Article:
“It worked halfway”, he says with a smile. “It was far from optimal and reacted at the wrong temperature. But we had no options.” So they jumped into a car and set off through Europe, to Germany, Switzerland and Italy. And on their way home they had orders from all these countries. They had sold 80-100.000 silicone bands that were neither perfect nor really existing.
Last Wednesday (17th of October) Edon Ramadani was appointed Årets Unga Entreprenör Skåne 2018 (Entrepreneur of the Year, Scania 2018). Info Express managed to get an interview.
Everyday Baby, or Everyday Solutions as they were then called, won Challenge 2016. Then all three cofounders and owners – Edon Ramadani, Andreas Bengtsson and Fredrik Persson – were winners. This time, though, only Edon Ramadani was nominated. When I ask him why, he hesitates. He guess it is because he is the one having been nominated – by whom he doesn’t know – and not for any other reason. As he sees it they are all three equally valuable to the company. It might also be because he is the youngest of them. But when Edon now was appointed Årets Unga Entreprenör Skåne 2018 (Entrepreneur of the Year, Scania 2018) he knows they will all three benefit from it. He recalls how much the win in Challenge 2016 meant to the company, opening doors, making contacts and other things.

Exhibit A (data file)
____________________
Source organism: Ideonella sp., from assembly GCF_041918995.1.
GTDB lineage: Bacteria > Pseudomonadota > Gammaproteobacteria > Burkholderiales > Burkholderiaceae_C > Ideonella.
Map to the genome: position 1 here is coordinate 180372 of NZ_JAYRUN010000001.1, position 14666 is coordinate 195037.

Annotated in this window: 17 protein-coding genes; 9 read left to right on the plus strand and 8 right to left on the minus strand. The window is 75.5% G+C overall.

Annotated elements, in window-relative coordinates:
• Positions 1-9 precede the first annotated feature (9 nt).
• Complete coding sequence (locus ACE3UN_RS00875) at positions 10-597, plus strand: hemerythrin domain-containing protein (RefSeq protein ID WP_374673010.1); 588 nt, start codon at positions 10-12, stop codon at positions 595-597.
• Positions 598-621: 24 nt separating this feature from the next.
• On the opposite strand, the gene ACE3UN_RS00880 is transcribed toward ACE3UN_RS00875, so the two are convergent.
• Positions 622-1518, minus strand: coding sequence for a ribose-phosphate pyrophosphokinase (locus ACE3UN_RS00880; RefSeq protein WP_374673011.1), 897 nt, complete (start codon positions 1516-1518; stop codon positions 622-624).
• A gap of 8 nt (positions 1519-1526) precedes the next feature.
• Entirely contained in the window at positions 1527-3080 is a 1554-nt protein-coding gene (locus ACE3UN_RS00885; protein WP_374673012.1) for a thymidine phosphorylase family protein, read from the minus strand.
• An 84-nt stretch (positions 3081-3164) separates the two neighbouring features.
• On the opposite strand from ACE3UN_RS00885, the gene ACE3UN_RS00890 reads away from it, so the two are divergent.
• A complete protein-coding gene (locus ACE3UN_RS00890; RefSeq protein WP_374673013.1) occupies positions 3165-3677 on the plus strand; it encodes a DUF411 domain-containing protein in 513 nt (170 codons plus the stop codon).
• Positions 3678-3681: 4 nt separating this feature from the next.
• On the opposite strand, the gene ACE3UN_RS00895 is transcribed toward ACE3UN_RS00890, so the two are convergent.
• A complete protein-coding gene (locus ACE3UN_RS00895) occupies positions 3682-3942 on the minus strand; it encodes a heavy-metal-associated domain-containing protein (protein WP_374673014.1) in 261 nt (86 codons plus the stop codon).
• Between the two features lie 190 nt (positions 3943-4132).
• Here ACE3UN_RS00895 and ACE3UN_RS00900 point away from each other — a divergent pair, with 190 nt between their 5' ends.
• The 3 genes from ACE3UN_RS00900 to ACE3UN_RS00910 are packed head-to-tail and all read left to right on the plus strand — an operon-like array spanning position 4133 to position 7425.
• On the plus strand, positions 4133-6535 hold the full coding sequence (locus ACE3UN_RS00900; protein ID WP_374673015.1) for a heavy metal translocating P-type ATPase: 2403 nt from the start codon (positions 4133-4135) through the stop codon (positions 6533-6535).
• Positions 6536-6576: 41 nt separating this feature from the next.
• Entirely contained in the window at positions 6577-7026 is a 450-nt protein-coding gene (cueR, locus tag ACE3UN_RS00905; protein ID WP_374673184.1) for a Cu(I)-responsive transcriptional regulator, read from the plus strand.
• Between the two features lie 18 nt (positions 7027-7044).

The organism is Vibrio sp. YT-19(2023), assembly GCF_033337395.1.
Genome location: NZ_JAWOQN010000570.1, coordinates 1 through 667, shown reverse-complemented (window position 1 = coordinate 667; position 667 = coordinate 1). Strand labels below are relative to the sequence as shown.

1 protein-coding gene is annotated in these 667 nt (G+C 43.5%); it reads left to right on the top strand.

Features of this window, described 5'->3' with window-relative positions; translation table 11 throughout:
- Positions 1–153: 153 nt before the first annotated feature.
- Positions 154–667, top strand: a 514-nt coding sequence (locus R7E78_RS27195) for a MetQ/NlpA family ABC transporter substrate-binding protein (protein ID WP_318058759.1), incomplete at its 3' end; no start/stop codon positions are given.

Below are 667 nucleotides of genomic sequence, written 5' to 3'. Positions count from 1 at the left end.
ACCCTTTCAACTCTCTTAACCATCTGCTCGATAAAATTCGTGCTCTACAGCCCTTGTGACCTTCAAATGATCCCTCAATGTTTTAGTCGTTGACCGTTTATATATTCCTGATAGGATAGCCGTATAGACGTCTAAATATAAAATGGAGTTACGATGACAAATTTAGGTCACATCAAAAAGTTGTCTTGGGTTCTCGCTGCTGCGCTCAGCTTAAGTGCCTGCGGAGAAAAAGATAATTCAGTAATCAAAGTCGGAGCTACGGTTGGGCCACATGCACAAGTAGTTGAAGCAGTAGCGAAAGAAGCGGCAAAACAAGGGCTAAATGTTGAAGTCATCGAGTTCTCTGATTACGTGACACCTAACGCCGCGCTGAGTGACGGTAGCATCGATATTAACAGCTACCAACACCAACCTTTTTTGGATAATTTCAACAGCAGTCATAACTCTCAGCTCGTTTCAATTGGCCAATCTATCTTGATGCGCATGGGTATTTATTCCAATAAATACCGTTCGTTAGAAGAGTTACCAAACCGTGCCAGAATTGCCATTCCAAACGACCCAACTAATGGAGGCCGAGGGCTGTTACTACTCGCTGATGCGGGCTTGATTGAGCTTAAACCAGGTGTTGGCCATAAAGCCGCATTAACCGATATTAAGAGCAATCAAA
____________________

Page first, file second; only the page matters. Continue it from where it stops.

Edon, Andreas and Fredrik met when they all studied marketing and sales on an international level. There was good chemistry between them already from the start. They knew they wanted to start a company together. However, at that time there were no concrete ideas, so they all started successful careers within other companies.